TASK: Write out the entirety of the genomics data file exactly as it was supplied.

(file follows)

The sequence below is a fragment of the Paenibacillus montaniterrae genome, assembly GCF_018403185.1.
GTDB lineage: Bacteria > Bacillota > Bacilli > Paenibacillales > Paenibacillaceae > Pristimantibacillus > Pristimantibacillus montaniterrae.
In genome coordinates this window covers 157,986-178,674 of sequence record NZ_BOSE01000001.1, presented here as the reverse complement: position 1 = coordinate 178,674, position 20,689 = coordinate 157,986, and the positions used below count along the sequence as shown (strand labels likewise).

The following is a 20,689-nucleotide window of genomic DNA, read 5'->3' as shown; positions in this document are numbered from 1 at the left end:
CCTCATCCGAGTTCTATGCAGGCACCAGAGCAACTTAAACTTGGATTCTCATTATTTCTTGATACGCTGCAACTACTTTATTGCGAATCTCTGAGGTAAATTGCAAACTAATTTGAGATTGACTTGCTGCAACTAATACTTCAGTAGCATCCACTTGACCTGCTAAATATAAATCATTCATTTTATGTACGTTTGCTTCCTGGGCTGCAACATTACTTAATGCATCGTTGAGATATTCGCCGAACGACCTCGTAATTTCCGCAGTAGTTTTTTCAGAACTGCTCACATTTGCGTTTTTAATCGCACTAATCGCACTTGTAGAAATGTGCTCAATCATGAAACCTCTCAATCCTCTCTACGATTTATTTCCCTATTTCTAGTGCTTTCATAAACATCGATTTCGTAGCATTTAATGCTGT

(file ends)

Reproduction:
The sequence below is a fragment of the Paenibacillus montaniterrae genome, assembly GCF_018403185.1.
GTDB lineage: Bacteria > Bacillota > Bacilli > Paenibacillales > Paenibacillaceae > Pristimantibacillus > Pristimantibacillus montaniterrae.
In genome coordinates this window covers 157,986-178,674 of sequence record NZ_BOSE01000001.1, presented here as the reverse complement: position 1 = coordinate 178,674, position 20,689 = coordinate 157,986, and the positions used below count along the sequence as shown (strand labels likewise).

The following is a 20,689-nucleotide window of genomic DNA, read 5'->3' as shown; positions in this document are numbered from 1 at the left end:
CCTCATCCGAGTTCTATGCAGGCACCAGAGCAACTTAAACTTGGATTCTCATTATTTCTTGATACGCTGCAACTACTTTATTGCGAATCTCTGAGGTAAATTGCAAACTAATTTGAGATTGACTTGCTGCAACTAATACTTCAGTAGCATCCACTTGACCTGCTAAATATAAATCATTCATTTTATGTACGTTTGCTTCCTGGGCTGCAACATTACTTAATGCATCGTTGAGATATTCGCCGAACGACCTCGTAATTTCCGCAGTAGTTTTTTCAGAACTGCTCACATTTGCGTTTTTAATCGCACTAATCGCACTTGTAGAAATGTGCTCAATCATGAAACCTCTCAATCCTCTCTACGATTTATTTCCCTATTTCTAGTGCTTTCATAAACATCGATTTCGTAGCATTTAATGCTGT